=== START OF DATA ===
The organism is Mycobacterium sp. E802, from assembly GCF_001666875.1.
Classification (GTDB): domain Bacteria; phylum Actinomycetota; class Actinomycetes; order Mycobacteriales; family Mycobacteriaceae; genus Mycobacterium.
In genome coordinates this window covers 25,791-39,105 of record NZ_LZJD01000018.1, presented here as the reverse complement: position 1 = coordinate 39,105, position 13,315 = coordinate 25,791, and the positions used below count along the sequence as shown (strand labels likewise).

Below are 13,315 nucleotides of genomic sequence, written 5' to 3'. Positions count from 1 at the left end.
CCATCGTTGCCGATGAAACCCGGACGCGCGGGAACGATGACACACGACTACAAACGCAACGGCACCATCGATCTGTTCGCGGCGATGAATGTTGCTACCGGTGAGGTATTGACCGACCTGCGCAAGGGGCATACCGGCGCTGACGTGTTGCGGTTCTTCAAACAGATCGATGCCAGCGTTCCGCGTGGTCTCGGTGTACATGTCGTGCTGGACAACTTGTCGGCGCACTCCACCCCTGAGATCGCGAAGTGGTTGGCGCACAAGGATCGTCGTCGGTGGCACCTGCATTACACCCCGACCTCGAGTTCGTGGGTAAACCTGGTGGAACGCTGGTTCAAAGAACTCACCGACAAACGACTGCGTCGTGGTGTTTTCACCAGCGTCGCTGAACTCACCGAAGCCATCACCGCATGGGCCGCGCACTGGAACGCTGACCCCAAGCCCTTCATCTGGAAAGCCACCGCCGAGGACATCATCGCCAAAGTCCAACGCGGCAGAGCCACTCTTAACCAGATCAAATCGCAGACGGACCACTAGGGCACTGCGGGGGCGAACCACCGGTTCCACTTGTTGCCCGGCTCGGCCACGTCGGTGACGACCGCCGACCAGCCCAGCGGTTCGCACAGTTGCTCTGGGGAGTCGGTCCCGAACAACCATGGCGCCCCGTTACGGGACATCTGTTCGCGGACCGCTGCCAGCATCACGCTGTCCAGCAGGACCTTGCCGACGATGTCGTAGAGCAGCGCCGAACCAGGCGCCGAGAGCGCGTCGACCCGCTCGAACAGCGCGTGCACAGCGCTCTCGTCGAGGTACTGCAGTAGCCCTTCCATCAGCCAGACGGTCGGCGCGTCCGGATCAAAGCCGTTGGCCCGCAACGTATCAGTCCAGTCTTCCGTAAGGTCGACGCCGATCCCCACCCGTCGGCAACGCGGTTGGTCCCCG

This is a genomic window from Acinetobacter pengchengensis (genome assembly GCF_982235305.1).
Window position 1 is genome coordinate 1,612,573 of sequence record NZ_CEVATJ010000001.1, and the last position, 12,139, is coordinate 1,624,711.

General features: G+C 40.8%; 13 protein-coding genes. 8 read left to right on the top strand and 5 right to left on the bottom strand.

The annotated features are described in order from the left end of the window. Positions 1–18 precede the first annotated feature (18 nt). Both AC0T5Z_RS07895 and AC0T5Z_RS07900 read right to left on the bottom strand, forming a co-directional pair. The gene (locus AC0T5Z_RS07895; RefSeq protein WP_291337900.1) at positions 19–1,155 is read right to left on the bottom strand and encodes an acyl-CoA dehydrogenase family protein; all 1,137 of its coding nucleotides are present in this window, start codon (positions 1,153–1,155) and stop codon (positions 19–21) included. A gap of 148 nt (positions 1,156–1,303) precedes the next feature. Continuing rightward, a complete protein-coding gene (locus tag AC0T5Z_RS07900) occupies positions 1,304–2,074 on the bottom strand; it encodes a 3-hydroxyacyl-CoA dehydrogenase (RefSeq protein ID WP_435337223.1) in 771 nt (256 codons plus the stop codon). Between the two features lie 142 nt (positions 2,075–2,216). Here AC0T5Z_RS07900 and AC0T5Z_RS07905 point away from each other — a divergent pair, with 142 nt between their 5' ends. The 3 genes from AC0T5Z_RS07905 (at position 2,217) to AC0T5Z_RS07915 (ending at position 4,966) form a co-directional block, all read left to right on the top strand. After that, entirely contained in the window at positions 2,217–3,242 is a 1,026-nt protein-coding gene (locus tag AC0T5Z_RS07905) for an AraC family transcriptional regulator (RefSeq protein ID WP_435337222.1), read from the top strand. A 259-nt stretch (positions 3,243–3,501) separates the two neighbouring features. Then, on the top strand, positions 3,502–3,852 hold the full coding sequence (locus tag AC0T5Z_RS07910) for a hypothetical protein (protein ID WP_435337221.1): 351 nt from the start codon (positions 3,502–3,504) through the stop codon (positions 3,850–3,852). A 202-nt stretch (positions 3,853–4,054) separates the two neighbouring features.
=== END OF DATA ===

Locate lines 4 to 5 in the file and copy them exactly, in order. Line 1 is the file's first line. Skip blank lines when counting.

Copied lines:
Below are 13,315 nucleotides of genomic sequence, written 5' to 3'. Positions count from 1 at the left end.
CCATCGTTGCCGATGAAACCCGGACGCGCGGGAACGATGACACACGACTACAAACGCAACGGCACCATCGATCTGTTCGCGGCGATGAATGTTGCTACCGGTGAGGTATTGACCGACCTGCGCAAGGGGCATACCGGCGCTGACGTGTTGCGGTTCTTCAAACAGATCGATGCCAGCGTTCCGCGTGGTCTCGGTGTACATGTCGTGCTGGACAACTTGTCGGCGCACTCCACCCCTGAGATCGCGAAGTGGTTGGCGCACAAGGATCGTCGTCGGTGGCACCTGCATTACACCCCGACCTCGAGTTCGTGGGTAAACCTGGTGGAACGCTGGTTCAAAGAACTCACCGACAAACGACTGCGTCGTGGTGTTTTCACCAGCGTCGCTGAACTCACCGAAGCCATCACCGCATGGGCCGCGCACTGGAACGCTGACCCCAAGCCCTTCATCTGGAAAGCCACCGCCGAGGACATCATCGCCAAAGTCCAACGCGGCAGAGCCACTCTTAACCAGATCAAATCGCAGACGGACCACTAGGGCACTGCGGGGGCGAACCACCGGTTCCACTTGTTGCCCGGCTCGGCCACGTCGGTGACGACCGCCGACCAGCCCAGCGGTTCGCACAGTTGCTCTGGGGAGTCGGTCCCGAACAACCATGGCGCCCCGTTACGGGACATCTGTTCGCGGACCGCTGCCAGCATCACGCTGTCCAGCAGGACCTTGCCGACGATGTCGTAGAGCAGCGCCGAACCAGGCGCCGAGAGCGCGTCGACCCGCTCGAACAGCGCGTGCACAGCGCTCTCGTCGAGGTACTGCAGTAGCCCTTCCATCAGCCAGACGGTCGGCGCGTCCGGATCAAAGCCGTTGGCCCGCAACGTATCAGTCCAGTCTTCCGTAAGGTCGACGCCGATCCCCACCCGTCGGCAACGCGGTTGGTCCCCG